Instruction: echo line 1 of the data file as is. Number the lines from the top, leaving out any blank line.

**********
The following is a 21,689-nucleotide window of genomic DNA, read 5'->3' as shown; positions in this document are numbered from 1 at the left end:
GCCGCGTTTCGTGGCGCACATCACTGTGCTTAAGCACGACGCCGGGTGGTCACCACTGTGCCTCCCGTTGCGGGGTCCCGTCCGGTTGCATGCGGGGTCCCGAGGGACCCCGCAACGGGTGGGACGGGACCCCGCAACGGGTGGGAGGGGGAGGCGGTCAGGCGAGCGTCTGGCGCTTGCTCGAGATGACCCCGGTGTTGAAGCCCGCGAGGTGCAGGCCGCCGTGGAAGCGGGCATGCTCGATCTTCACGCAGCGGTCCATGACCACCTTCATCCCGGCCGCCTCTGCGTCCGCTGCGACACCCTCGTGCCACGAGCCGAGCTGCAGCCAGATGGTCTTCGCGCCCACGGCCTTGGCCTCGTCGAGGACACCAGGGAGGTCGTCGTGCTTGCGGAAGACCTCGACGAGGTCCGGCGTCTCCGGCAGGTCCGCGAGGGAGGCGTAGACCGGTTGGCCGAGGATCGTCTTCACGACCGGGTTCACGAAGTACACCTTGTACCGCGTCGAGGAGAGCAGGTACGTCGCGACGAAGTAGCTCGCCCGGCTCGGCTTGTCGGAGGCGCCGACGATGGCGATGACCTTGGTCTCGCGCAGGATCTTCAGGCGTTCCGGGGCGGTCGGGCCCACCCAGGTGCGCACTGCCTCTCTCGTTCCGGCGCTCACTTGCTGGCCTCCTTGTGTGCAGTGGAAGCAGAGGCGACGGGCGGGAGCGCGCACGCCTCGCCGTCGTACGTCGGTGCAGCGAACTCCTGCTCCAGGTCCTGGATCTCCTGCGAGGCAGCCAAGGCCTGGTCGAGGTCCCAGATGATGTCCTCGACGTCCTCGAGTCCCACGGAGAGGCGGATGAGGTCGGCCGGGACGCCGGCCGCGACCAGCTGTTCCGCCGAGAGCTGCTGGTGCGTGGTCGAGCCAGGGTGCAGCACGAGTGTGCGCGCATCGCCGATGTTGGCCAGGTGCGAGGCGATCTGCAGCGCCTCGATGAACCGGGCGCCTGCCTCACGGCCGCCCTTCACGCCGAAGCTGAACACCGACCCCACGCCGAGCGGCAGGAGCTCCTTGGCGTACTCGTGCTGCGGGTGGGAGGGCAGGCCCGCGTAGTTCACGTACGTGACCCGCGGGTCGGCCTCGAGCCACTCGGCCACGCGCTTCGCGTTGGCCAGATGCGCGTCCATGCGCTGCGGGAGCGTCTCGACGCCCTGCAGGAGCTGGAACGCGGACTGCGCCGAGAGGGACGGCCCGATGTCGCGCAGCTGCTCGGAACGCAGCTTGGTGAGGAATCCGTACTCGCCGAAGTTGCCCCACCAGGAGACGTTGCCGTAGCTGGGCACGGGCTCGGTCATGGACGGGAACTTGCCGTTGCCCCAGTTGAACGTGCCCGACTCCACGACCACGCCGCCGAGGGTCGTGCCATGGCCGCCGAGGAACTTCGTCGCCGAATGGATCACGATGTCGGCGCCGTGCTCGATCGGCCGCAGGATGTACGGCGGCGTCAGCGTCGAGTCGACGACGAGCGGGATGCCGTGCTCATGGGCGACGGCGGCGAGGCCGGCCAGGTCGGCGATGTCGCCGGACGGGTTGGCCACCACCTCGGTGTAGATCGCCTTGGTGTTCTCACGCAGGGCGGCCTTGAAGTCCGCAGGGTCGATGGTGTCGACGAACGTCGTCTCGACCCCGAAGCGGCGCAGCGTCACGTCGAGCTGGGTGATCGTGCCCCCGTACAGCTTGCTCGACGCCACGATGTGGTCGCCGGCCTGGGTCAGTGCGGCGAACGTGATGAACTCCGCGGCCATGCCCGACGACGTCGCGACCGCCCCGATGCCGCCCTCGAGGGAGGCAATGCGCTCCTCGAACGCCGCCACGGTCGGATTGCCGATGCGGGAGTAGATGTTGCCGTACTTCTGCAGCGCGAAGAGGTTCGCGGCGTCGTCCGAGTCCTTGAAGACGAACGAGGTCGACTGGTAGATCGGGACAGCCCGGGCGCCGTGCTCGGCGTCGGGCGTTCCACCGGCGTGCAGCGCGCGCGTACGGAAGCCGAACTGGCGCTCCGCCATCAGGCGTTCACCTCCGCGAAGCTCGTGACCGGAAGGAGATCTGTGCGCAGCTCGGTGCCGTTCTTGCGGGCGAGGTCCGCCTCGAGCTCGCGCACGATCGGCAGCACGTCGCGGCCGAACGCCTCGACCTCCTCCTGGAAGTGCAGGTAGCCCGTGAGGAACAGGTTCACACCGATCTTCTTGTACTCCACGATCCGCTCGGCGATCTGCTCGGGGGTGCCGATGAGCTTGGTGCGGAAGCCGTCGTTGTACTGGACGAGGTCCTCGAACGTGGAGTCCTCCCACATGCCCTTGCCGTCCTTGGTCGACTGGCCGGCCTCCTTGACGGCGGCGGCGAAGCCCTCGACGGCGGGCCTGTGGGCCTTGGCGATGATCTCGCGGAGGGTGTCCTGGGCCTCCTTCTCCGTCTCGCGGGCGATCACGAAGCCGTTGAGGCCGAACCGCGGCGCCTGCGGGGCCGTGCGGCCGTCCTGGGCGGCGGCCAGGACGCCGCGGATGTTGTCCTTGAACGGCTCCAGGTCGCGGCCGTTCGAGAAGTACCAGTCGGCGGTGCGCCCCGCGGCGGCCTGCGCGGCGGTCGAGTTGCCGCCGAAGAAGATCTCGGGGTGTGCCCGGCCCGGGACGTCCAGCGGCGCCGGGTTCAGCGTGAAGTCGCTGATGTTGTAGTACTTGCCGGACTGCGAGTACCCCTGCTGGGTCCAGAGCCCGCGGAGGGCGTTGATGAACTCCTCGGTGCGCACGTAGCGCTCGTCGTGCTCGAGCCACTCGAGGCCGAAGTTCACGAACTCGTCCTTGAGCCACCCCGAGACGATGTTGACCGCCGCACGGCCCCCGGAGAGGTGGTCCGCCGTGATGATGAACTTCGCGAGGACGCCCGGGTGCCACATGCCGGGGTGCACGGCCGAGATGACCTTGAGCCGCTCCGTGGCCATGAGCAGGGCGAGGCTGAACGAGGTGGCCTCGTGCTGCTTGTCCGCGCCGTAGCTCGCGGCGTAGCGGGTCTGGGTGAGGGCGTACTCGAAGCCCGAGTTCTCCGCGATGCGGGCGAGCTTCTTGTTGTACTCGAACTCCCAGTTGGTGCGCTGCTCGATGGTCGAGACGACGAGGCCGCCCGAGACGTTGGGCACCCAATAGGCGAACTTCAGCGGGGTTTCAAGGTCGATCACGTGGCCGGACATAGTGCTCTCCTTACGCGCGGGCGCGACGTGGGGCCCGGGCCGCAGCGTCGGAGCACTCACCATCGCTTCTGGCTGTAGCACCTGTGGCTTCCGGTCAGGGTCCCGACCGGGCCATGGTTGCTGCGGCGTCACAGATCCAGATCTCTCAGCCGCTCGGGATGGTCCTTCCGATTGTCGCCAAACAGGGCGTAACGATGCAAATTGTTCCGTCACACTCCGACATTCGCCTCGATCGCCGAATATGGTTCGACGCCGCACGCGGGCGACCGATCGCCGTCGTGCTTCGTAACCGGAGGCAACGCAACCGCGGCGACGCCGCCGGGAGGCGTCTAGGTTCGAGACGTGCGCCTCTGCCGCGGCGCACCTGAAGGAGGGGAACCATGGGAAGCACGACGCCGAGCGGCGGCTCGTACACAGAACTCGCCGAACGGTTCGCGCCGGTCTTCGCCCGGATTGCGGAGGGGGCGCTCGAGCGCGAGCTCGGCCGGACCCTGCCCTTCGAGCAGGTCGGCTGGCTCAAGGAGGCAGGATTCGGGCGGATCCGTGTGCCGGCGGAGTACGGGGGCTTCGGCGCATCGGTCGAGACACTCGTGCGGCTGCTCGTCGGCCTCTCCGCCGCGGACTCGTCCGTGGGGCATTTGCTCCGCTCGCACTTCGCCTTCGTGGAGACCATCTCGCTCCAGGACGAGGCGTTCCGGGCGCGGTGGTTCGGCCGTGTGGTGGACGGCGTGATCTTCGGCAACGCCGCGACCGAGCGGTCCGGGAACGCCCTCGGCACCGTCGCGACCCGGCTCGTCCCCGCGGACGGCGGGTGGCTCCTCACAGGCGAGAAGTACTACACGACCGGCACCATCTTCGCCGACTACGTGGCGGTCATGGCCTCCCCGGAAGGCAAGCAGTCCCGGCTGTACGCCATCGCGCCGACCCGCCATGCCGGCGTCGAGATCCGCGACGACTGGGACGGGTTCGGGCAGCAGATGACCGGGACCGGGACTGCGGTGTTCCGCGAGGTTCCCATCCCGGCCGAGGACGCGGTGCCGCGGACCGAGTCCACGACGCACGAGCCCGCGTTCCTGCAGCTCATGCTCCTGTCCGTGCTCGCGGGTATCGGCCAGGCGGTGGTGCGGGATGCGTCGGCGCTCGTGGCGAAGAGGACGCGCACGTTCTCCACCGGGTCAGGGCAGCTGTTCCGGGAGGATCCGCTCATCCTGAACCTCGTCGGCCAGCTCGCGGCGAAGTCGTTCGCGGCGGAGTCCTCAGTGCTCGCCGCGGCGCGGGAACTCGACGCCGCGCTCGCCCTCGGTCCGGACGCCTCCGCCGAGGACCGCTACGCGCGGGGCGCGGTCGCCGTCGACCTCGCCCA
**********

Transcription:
The following is a 21,689-nucleotide window of genomic DNA, read 5'->3' as shown; positions in this document are numbered from 1 at the left end: